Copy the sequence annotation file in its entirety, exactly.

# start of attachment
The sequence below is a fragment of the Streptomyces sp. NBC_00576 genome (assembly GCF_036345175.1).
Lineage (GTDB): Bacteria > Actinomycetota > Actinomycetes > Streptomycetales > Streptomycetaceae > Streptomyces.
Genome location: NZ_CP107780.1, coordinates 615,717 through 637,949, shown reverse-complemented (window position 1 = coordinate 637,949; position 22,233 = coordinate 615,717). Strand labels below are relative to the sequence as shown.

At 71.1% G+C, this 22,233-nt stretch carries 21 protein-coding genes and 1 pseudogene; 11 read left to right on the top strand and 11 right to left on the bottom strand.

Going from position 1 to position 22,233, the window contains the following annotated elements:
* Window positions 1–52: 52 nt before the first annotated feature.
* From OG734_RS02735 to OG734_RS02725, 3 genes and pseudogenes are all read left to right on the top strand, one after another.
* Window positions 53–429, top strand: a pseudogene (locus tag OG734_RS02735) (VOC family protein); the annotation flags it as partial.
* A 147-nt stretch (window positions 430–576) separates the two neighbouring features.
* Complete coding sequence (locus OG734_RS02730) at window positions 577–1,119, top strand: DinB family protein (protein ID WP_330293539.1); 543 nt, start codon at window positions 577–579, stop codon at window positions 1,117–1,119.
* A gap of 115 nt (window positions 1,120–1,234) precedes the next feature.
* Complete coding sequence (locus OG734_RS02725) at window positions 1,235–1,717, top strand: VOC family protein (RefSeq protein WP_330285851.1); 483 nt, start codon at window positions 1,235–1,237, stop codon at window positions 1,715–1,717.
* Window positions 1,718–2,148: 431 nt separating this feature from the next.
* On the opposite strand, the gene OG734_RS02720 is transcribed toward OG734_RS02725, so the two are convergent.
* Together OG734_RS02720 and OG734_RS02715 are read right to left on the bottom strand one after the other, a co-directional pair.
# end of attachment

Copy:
The sequence below is a fragment of the Streptomyces sp. NBC_00576 genome (assembly GCF_036345175.1).
Lineage (GTDB): Bacteria > Actinomycetota > Actinomycetes > Streptomycetales > Streptomycetaceae > Streptomyces.
Genome location: NZ_CP107780.1, coordinates 615,717 through 637,949, shown reverse-complemented (window position 1 = coordinate 637,949; position 22,233 = coordinate 615,717). Strand labels below are relative to the sequence as shown.

At 71.1% G+C, this 22,233-nt stretch carries 21 protein-coding genes and 1 pseudogene; 11 read left to right on the top strand and 11 right to left on the bottom strand.

Going from position 1 to position 22,233, the window contains the following annotated elements:
* Window positions 1–52: 52 nt before the first annotated feature.
* From OG734_RS02735 to OG734_RS02725, 3 genes and pseudogenes are all read left to right on the top strand, one after another.
* Window positions 53–429, top strand: a pseudogene (locus tag OG734_RS02735) (VOC family protein); the annotation flags it as partial.
* A 147-nt stretch (window positions 430–576) separates the two neighbouring features.
* Complete coding sequence (locus OG734_RS02730) at window positions 577–1,119, top strand: DinB family protein (protein ID WP_330293539.1); 543 nt, start codon at window positions 577–579, stop codon at window positions 1,117–1,119.
* A gap of 115 nt (window positions 1,120–1,234) precedes the next feature.
* Complete coding sequence (locus OG734_RS02725) at window positions 1,235–1,717, top strand: VOC family protein (RefSeq protein WP_330285851.1); 483 nt, start codon at window positions 1,235–1,237, stop codon at window positions 1,715–1,717.
* Window positions 1,718–2,148: 431 nt separating this feature from the next.
* On the opposite strand, the gene OG734_RS02720 is transcribed toward OG734_RS02725, so the two are convergent.
* Together OG734_RS02720 and OG734_RS02715 are read right to left on the bottom strand one after the other, a co-directional pair.